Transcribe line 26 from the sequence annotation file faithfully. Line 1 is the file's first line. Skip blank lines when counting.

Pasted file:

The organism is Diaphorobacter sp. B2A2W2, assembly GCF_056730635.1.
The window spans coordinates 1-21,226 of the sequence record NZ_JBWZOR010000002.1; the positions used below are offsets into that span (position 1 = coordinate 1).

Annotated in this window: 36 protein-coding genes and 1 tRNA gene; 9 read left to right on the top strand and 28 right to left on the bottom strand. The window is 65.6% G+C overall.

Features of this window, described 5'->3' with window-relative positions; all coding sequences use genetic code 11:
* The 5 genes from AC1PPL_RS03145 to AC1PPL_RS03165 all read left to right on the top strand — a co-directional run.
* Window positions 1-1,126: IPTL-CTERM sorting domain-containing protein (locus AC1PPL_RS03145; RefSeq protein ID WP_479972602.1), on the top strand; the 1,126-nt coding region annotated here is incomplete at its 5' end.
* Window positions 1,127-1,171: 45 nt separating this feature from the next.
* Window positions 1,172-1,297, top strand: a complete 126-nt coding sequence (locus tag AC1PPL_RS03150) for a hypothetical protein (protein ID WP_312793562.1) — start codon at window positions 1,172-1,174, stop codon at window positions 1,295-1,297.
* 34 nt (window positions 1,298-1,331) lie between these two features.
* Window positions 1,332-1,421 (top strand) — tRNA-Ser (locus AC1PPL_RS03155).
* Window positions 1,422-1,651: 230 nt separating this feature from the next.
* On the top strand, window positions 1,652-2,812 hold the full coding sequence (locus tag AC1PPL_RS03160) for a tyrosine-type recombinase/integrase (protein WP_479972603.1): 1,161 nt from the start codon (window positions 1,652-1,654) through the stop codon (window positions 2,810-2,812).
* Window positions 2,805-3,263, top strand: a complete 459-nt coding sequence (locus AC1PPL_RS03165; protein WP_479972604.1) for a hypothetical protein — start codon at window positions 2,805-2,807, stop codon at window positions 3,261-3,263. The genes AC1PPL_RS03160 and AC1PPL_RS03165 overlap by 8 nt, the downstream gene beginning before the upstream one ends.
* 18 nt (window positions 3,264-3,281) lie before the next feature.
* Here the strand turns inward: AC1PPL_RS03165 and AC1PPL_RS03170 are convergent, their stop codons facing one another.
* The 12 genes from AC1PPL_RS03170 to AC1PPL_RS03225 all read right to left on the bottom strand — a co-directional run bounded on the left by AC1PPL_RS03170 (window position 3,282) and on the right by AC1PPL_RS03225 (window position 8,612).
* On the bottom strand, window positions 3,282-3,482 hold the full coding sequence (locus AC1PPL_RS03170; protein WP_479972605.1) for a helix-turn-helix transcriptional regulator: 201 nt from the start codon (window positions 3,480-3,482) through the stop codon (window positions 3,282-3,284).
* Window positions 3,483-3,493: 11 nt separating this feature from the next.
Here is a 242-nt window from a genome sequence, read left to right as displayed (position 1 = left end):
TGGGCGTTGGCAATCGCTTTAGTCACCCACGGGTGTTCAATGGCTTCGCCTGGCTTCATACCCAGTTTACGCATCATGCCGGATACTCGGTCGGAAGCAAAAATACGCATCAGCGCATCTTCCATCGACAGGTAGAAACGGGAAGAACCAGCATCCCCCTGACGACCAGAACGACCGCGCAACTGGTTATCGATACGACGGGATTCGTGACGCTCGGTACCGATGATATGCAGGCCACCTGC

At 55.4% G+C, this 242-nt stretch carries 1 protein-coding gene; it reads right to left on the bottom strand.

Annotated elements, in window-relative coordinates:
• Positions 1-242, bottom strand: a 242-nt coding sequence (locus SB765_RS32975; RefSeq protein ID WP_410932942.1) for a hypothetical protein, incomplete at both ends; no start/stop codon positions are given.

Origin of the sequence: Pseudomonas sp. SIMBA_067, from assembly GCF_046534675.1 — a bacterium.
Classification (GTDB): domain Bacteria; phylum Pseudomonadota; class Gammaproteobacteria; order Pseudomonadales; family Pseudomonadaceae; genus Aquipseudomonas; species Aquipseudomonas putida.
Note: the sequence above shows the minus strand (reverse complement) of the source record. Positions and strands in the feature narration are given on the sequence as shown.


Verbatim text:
Note: the sequence above shows the minus strand (reverse complement) of the source record. Positions and strands in the feature narration are given on the sequence as shown.